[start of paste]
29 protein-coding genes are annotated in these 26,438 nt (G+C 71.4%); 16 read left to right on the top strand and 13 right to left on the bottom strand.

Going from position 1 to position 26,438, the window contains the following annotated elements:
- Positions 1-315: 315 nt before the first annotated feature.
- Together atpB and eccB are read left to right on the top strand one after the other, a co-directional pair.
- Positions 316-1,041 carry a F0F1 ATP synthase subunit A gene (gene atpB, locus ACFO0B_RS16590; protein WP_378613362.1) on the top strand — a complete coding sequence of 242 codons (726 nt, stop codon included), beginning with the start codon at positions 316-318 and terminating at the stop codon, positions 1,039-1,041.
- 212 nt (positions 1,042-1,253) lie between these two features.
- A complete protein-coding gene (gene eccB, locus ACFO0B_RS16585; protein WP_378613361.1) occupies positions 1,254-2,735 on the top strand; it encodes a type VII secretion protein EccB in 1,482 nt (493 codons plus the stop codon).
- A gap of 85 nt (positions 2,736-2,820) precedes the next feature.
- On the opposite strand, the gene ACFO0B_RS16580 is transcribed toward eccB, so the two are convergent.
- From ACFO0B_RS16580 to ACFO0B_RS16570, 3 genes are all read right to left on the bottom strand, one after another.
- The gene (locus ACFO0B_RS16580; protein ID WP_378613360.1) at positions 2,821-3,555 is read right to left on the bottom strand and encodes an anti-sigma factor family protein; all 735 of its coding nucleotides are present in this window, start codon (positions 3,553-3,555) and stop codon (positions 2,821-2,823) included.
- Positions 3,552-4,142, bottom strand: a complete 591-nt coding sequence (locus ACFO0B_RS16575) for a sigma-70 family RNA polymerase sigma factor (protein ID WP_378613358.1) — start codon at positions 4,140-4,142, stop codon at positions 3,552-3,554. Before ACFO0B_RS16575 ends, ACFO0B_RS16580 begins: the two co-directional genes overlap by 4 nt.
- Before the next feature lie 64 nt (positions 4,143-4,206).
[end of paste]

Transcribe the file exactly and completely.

29 protein-coding genes are annotated in these 26,438 nt (G+C 71.4%); 16 read left to right on the top strand and 13 right to left on the bottom strand.

Going from position 1 to position 26,438, the window contains the following annotated elements:
- Positions 1-315: 315 nt before the first annotated feature.
- Together atpB and eccB are read left to right on the top strand one after the other, a co-directional pair.
- Positions 316-1,041 carry a F0F1 ATP synthase subunit A gene (gene atpB, locus ACFO0B_RS16590; protein WP_378613362.1) on the top strand — a complete coding sequence of 242 codons (726 nt, stop codon included), beginning with the start codon at positions 316-318 and terminating at the stop codon, positions 1,039-1,041.
- 212 nt (positions 1,042-1,253) lie between these two features.
- A complete protein-coding gene (gene eccB, locus ACFO0B_RS16585; protein WP_378613361.1) occupies positions 1,254-2,735 on the top strand; it encodes a type VII secretion protein EccB in 1,482 nt (493 codons plus the stop codon).
- A gap of 85 nt (positions 2,736-2,820) precedes the next feature.
- On the opposite strand, the gene ACFO0B_RS16580 is transcribed toward eccB, so the two are convergent.
- From ACFO0B_RS16580 to ACFO0B_RS16570, 3 genes are all read right to left on the bottom strand, one after another.
- The gene (locus ACFO0B_RS16580; protein ID WP_378613360.1) at positions 2,821-3,555 is read right to left on the bottom strand and encodes an anti-sigma factor family protein; all 735 of its coding nucleotides are present in this window, start codon (positions 3,553-3,555) and stop codon (positions 2,821-2,823) included.
- Positions 3,552-4,142, bottom strand: a complete 591-nt coding sequence (locus ACFO0B_RS16575) for a sigma-70 family RNA polymerase sigma factor (protein ID WP_378613358.1) — start codon at positions 4,140-4,142, stop codon at positions 3,552-3,554. Before ACFO0B_RS16575 ends, ACFO0B_RS16580 begins: the two co-directional genes overlap by 4 nt.
- Before the next feature lie 64 nt (positions 4,143-4,206).